Japan's economic growth unexpectedly picked up pace in the first quarter thanks to firm exports and consumption, allaying fears that deepening global financial market problems may take a toll on the world's second-largest economy.
But analysts warn that the expansion is likely to lose steam this quarter as companies are increasingly cautious on investment due to uncertainty over the global economic outlook, meaning there is little chance of an immediate interest rate hike by the Bank of Japan.
"The figures are a little bit stronger than expected, but there are not many surprises as the contribution from overseas demand is higher and domestic consumer spending had the benefit of the leap year," said Yasuhiro Onakado, chief economist at Daiwa SB Investments. "I believe the Bank of Japan will keep its stance of leaving interest rates as they are for a while."
Gross domestic product grew 0.8 percent in January-March from the previous quarter, preliminary government data showed on Friday, beating market expectations for a 0.6 percent increase.
That followed a revised 0.6 percent expansion in October-December and beat euro zone first-quarter growth of 0.7 percent.
It was the third straight quarter of growth, and on an annualized basis the economy grew 3.3 percent, much higher than the nation's estimated potential growth rate of about 1.5 percent and above the U.S. economy's annualized 0.6 percent in the same period.
The yen inched up against the dollar after the data, while Japanese government bond futures and stocks initially rose but then fell back.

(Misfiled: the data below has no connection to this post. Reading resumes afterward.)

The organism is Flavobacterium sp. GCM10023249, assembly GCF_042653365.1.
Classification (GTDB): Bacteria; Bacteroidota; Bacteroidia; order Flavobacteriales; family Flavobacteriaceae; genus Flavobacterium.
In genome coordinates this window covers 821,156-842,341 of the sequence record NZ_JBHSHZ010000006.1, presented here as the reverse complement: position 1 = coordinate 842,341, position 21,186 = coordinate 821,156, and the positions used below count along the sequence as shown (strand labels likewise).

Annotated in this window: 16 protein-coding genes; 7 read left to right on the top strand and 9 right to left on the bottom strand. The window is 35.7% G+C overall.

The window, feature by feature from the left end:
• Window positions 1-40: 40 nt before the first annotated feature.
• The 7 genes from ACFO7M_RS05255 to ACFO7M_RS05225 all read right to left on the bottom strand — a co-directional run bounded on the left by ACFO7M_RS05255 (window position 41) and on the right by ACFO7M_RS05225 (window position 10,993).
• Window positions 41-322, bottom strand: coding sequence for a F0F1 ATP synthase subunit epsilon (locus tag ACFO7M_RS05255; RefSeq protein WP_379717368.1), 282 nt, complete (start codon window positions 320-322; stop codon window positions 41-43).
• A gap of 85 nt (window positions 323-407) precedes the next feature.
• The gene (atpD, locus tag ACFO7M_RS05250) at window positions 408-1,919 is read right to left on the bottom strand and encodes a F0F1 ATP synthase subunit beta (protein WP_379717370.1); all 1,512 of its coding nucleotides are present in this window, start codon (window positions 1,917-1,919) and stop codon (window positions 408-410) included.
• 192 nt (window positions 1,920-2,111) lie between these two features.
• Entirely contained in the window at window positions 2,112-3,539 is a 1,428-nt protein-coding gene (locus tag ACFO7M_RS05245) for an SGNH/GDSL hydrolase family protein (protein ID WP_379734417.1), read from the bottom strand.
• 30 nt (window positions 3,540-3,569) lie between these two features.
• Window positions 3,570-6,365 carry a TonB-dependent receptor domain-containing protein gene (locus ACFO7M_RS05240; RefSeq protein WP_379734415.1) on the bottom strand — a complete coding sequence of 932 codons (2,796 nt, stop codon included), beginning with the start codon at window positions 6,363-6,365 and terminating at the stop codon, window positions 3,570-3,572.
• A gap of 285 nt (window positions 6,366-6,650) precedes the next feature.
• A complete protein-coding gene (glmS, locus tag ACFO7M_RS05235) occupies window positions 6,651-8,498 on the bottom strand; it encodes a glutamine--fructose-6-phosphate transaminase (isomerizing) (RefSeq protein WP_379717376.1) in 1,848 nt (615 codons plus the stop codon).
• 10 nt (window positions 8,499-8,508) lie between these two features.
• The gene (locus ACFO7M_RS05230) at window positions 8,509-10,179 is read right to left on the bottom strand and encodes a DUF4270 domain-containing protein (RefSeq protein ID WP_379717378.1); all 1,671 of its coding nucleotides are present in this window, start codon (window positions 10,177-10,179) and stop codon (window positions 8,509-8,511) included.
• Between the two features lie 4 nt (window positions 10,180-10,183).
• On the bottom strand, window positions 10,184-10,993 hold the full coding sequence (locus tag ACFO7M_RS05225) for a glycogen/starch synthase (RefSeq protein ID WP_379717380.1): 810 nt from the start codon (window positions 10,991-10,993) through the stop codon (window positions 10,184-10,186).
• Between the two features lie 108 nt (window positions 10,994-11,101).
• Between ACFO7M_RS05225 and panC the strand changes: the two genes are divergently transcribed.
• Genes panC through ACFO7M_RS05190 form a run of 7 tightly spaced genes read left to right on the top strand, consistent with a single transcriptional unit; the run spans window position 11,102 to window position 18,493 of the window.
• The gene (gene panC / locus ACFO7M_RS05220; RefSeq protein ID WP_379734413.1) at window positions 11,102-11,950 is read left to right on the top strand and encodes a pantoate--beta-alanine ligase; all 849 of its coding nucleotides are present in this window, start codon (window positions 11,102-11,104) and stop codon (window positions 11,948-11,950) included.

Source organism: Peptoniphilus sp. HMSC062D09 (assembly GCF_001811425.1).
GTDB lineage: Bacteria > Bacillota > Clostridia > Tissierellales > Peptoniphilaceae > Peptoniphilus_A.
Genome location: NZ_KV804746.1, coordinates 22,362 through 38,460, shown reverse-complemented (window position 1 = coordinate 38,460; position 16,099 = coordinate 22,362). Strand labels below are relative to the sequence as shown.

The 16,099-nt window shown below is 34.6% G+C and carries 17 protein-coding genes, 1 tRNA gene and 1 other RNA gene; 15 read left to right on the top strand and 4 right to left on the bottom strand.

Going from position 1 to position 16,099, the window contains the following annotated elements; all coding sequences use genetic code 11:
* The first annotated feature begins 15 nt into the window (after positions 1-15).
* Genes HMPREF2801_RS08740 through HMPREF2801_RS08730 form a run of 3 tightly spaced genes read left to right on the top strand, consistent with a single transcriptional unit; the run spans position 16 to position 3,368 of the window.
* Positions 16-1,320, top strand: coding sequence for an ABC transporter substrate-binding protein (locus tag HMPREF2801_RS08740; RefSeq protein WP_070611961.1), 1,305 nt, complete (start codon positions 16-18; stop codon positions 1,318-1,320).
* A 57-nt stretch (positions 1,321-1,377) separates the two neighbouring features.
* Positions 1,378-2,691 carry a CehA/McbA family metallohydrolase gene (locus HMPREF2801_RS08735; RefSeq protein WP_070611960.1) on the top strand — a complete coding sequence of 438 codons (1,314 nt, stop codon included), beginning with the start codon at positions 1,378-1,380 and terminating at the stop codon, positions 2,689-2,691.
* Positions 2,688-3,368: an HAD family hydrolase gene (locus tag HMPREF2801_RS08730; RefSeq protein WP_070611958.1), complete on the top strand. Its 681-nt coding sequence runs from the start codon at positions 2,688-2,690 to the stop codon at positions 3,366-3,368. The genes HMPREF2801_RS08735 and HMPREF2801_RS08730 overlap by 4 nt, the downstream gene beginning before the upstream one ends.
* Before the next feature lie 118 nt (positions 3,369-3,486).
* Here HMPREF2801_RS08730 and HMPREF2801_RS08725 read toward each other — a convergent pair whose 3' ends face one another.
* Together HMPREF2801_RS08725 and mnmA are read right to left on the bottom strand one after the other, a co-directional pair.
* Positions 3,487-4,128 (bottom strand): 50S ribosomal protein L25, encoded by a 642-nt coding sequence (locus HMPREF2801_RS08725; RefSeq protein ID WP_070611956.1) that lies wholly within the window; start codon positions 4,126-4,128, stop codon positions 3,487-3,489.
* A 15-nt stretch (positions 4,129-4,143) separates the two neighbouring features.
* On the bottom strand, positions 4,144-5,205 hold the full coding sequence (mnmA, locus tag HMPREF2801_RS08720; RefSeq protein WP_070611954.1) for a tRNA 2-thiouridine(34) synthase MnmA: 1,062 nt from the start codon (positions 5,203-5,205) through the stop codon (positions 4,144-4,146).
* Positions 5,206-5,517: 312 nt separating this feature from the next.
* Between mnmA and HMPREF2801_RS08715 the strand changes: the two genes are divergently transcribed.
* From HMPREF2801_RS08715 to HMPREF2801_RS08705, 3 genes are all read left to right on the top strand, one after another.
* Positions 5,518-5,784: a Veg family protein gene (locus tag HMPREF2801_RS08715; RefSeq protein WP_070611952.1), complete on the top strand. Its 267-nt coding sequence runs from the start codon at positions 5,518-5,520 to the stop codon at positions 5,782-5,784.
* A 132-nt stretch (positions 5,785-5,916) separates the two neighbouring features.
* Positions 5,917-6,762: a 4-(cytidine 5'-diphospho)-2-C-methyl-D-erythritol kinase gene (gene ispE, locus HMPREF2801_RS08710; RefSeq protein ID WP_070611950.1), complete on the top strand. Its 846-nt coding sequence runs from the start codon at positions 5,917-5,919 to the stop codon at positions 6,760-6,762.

Exports made up the bulk of the surprising growth in the quarter, with external demand contributing 0.5 percentage point of the 0.8 percent growth.
Despite a slowdown in the United States, exports kept up momentum in the quarter, thanks to still-booming emerging economies, providing solid support to the overall growth.
Also underpinning growth in January-March was a 0.8 percent rise in private consumption, which makes up about 55 percent of economic activity. That was up from a revised 0.4 percent rise in October-December.
Private consumption grew for the sixth straight quarter and marked the biggest gain since October-December 2006, when it grew 1.1 percent.
But economists said not to read too much into this because of an extra day of spending in February due to 2008 being a leap year.
Private housing also pushed up overall growth, rising for the first time in five quarters as the negative impact of tighter building regulations that clogged up construction approvals since last year tapered off.
Economists added that the Japanese economy may not be able to count on exports in the second quarter.
"We'll probably see a gradual slowdown in export growth given that we're starting to see emerging economies tightening monetary policy to cap inflation," said Yasuo Yamamoto, senior economist at Mizuho Research Institute.
The corporate sector also cast a cloud over the economic outlook.
Corporate capital investment, which accounts for around 16 percent of GDP, fell 0.9 percent from the previous period, contrasting a revised 0.9 percent rise in October-December.
Brisk business has been a key engine of Japan's economic growth but companies are getting increasingly cautious in light of soaring oil and raw materials costs and economic troubles in the United States, Japan's second-largest trading partner after China.
Data on Thursday showed core machinery orders, an early gauge of capital spending, underscored flagging corporate investment, adding to worries about sputtering domestic growth.
Companies' profits have also been squeezed as firms were unable to fully pass on rising costs to tight-fisted consumers.
Facing the prospect of weakening growth as rising raw material costs bite, the central bank is widely expected keep its key overnight call rate target unchanged at 0.5 percent at a two-day policy meeting that ends next Tuesday.
At its last meeting in late April the BOJ gave up a two-year bias towards raising rates and stressed downside risks.
Immediately after the GDP data, swap contracts on the overnight call rate showed that investors saw a roughly 60 percent chance of the BOJ hiking rates by the end of the year, up from about 35 percent earlier this week.